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Source GameMastery Guide pg. 100
Chapter 5

The Role of Rewards

Source GameMastery Guide pg. 102
Much of the famously addictive appeal of the Pathfinder Roleplaying Game and its predecessor games lies in its variety of reward mechanisms. These most obviously include experience points, treasure, and magic items, but also such in-story advantages like information, property, status, titles, even the possibility of eventual godhood.

Rewards mark the PCs’ victories. The act of scribbling down a new item or quantity of coins on a character sheet solidifies one of the game’s key pleasures. These moments cement the players’ commitment to the game by connecting them emotionally to what has just happened, while at the same time hooking them with the promise of future gains. Players revel in the success they’ve just scored, while also looking forward to the future triumphs their characters will be able to rack up after leveling up, using new gear, or making use of a long-forgotten scrap of lore.

Expect responses to rewards to vary from group to group and between individual players. Some players enjoy constant rewards and actively alter their play styles to maximize the benefits they receive. Others regard them as a bookkeeping necessity they’d rather keep in the background. Observe your players’ responses to see where they fit on this continuum. As you make decisions affecting reward distribution, seek out the sweet spot of compromise that makes the experience as compulsively entertaining as possible for the majority of your players.

Generalizations don’t always hold but can be useful as a starting point in determining what your players will enjoy. Younger or less experienced players often tend to prefer frequent rewards, with no benefit too small to lovingly describe. Even the most jaded players can remember their first few sessions, when a measly clutch of copper coins wrenched from a stinking kobold warren seemed like the most awesome haul ever. Older players, especially ones who are squeezed for time and can only meet for short sessions, may prefer to move the rewards process to the background. In this mode, shopping, swapping, and leveling up usually occurs outside of precious session time.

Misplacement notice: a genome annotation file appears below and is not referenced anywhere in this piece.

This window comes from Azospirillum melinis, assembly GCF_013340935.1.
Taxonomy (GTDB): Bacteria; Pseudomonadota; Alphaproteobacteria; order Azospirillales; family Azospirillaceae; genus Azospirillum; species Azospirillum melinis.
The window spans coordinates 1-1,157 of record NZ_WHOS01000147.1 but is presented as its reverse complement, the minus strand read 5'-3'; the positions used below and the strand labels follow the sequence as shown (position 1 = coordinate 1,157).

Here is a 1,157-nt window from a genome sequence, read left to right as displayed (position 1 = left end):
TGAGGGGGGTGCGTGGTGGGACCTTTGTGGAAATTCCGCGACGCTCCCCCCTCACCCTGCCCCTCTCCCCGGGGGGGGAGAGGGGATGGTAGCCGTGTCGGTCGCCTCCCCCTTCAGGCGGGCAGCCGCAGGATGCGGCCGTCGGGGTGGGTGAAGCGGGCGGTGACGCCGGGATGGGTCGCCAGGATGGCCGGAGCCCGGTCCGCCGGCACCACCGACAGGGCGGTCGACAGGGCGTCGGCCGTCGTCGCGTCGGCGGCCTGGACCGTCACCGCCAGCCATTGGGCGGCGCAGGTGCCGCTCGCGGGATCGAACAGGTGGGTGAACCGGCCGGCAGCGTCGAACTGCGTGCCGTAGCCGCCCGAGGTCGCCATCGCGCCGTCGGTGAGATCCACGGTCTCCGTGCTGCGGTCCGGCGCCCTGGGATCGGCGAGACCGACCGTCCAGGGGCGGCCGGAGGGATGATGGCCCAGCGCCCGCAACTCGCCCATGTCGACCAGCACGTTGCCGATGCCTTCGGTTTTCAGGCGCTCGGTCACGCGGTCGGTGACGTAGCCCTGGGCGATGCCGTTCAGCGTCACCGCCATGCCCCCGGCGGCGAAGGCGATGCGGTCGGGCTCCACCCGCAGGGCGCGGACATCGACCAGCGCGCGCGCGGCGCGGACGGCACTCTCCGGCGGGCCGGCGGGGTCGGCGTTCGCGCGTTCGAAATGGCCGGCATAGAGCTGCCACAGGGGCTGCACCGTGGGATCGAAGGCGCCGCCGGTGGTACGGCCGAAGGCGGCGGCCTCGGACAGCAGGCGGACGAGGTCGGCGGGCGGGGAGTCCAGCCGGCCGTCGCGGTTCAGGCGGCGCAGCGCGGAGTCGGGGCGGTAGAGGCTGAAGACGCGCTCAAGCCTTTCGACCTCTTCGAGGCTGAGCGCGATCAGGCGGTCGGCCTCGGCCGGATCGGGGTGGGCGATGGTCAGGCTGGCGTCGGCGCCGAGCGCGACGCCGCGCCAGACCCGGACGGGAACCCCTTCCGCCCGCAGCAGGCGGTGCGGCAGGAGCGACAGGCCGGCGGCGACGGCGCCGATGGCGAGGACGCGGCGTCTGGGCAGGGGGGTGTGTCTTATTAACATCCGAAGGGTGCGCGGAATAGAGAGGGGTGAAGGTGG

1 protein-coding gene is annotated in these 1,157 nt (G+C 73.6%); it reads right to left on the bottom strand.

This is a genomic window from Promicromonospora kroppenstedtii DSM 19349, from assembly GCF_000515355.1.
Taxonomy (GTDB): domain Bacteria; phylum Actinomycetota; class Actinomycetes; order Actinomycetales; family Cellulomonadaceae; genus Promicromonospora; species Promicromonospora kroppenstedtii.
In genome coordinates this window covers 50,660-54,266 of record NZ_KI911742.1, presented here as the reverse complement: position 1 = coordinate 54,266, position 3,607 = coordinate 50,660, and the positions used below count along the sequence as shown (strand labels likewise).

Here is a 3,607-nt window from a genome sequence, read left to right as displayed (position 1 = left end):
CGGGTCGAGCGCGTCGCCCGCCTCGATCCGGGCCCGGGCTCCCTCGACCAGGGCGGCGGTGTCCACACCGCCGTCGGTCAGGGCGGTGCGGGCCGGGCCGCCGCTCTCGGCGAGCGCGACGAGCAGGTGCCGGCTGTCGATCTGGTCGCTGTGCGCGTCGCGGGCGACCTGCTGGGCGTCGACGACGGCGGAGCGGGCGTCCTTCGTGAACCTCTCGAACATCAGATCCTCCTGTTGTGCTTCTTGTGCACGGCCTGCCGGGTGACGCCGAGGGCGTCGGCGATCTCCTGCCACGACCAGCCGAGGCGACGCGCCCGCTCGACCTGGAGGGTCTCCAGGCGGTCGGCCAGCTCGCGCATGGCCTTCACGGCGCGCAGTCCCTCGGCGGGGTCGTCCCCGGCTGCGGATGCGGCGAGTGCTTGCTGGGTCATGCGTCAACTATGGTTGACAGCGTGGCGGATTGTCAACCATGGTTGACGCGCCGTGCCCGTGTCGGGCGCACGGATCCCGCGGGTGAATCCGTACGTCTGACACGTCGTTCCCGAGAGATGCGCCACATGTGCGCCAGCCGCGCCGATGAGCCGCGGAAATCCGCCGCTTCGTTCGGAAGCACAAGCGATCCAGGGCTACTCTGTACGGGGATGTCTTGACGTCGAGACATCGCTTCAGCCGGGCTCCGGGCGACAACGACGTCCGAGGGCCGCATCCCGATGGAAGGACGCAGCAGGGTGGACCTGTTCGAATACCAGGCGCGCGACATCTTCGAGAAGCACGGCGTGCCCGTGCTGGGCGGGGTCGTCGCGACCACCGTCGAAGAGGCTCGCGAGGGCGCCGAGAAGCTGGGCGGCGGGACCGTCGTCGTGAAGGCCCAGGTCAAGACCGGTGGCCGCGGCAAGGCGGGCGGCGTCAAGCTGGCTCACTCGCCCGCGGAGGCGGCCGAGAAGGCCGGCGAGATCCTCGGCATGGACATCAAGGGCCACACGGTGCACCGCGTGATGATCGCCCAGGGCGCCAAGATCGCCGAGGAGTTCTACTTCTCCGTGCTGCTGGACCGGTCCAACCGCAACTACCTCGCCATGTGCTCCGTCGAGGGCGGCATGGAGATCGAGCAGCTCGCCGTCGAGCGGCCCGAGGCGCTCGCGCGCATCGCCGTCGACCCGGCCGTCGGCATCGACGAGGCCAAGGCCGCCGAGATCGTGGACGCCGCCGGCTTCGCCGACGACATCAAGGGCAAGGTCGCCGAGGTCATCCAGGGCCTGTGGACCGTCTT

Whatever their amount of experience, some players remain more oriented toward rewards than others. Players heavily invested in their characters' abilities and in slaying monsters tend to want their rewards as soon as they can get them. Becoming more powerful is their biggest thrill. A steady stream of small power boosts suits them just fine. They don’t want to go into the next fight until they know they’ve squeezed every last iota of potential ability from their past accomplishments.

Players more focused on characterization or story progress may look at reward management as a form of homework. They’re more interested in seeing what’s on the other side of that hill, or talking to the crazy hermit, than stopping every scene to add up their XP totals or divide treasure. They’ll find it easier to stay engaged with the game if you bundle rewards together, dealing with them all at the same time.

The diagram on the next page lays out in graphic form the various considerations to take into account when deciding how much emphasis to give to rewards over the course of a session. Factors on the left side of the continuum lead to giving out awards in occasional bundles. Factors on the right side argue in favor of giving out rewards throughout the session.

Starting Treasure

Source GameMastery Guide pg. 108
By default, we tend to think of starting characters as inexperienced beginners who have scraped together a few coins to equip themselves with mundane items for a new life of adventure. By adjusting what beginning characters start with, you can use starting treasure to define the characters, making them part of the world they’re about to explore.

What is a Reward

Source GameMastery Guide pg. 110
With a little added effort, treasure can be much more than just numbers temporarily penciled onto a character sheet. You can also extend the definition of treasure by making a variety of intangible benefits available to the characters.

PCs Controlling Rewards

Source GameMastery Guide pg. 114
In some cases, the PCs themselves can take on the responsibility of providing their own rewards, using character abilities and resources gained from their adventures to create exactly the weapons, armors, tools, and treasures they desire. While mundane items might be created using various Craft skills, many PCs set their sights upon more extraordinary goals, such as researching and designing new spells and crafting magic items.